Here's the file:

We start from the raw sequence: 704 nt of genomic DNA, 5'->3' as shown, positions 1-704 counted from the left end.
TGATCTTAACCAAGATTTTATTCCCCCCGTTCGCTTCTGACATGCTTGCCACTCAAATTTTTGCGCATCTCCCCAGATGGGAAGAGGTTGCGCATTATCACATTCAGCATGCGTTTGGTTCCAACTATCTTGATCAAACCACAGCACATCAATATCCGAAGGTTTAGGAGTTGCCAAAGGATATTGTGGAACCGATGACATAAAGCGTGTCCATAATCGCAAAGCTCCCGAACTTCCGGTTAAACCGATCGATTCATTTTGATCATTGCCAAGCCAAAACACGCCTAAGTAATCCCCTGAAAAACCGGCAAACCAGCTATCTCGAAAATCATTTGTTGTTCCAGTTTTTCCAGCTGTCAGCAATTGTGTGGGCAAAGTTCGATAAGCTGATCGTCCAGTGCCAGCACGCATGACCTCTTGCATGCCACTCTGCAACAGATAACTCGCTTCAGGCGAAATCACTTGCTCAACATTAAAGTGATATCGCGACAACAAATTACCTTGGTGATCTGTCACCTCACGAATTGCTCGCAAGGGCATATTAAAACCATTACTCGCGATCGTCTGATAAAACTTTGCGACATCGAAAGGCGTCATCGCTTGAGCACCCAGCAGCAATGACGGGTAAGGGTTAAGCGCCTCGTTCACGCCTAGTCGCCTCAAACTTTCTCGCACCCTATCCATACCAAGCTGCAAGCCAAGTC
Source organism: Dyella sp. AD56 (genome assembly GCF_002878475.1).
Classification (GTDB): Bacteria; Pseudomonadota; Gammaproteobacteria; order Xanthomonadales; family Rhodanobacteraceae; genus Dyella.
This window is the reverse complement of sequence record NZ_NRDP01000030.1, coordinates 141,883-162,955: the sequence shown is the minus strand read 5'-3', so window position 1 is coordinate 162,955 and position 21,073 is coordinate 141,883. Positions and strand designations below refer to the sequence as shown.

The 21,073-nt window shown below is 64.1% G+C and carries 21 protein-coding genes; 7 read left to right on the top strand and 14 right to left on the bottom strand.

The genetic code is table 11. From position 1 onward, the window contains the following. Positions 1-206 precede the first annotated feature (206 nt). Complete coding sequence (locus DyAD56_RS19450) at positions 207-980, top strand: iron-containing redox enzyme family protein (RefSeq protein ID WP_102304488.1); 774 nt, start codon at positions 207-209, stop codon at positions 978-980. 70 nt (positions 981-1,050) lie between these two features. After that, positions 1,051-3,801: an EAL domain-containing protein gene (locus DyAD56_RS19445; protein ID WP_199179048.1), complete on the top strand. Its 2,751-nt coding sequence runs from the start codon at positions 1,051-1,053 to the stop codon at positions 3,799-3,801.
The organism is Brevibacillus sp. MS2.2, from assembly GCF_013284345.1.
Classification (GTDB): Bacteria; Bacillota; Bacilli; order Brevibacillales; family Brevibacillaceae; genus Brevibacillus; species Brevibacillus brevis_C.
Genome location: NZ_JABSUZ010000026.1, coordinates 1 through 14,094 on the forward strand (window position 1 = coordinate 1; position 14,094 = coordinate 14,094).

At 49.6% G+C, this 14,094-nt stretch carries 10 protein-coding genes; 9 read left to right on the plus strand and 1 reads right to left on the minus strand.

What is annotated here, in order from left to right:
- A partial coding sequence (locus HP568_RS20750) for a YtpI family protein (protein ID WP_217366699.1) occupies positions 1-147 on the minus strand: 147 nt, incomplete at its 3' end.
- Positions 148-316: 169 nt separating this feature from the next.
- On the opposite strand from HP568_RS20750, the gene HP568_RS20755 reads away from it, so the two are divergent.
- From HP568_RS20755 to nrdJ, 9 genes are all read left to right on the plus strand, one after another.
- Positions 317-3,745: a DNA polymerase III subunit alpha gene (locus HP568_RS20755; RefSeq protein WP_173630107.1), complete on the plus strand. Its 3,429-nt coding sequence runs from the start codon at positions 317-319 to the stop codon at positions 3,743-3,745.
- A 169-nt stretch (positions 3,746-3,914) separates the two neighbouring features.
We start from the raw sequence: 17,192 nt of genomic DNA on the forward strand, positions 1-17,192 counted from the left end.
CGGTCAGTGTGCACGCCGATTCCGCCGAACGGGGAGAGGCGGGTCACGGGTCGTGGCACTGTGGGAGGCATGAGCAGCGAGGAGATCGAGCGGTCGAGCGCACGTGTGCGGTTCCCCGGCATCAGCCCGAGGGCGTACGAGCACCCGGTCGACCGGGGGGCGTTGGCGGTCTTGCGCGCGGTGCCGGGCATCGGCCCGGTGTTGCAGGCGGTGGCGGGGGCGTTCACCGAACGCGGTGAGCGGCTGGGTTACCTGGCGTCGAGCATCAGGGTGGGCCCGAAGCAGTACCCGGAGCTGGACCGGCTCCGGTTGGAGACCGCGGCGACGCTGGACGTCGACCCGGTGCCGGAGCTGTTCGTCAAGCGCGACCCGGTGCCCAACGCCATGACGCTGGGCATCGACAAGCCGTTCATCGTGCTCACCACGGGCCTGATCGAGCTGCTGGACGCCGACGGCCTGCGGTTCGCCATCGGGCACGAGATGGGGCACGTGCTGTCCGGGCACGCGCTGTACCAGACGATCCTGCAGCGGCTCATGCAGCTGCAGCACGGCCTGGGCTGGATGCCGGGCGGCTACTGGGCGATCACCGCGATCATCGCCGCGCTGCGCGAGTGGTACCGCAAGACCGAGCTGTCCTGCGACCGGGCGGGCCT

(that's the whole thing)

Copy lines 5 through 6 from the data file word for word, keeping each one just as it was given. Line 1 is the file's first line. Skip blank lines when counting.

This window is the reverse complement of sequence record NZ_NRDP01000030.1, coordinates 141,883-162,955: the sequence shown is the minus strand read 5'-3', so window position 1 is coordinate 162,955 and position 21,073 is coordinate 141,883. Positions and strand designations below refer to the sequence as shown.

The 21,073-nt window shown below is 64.1% G+C and carries 21 protein-coding genes; 7 read left to right on the top strand and 14 right to left on the bottom strand.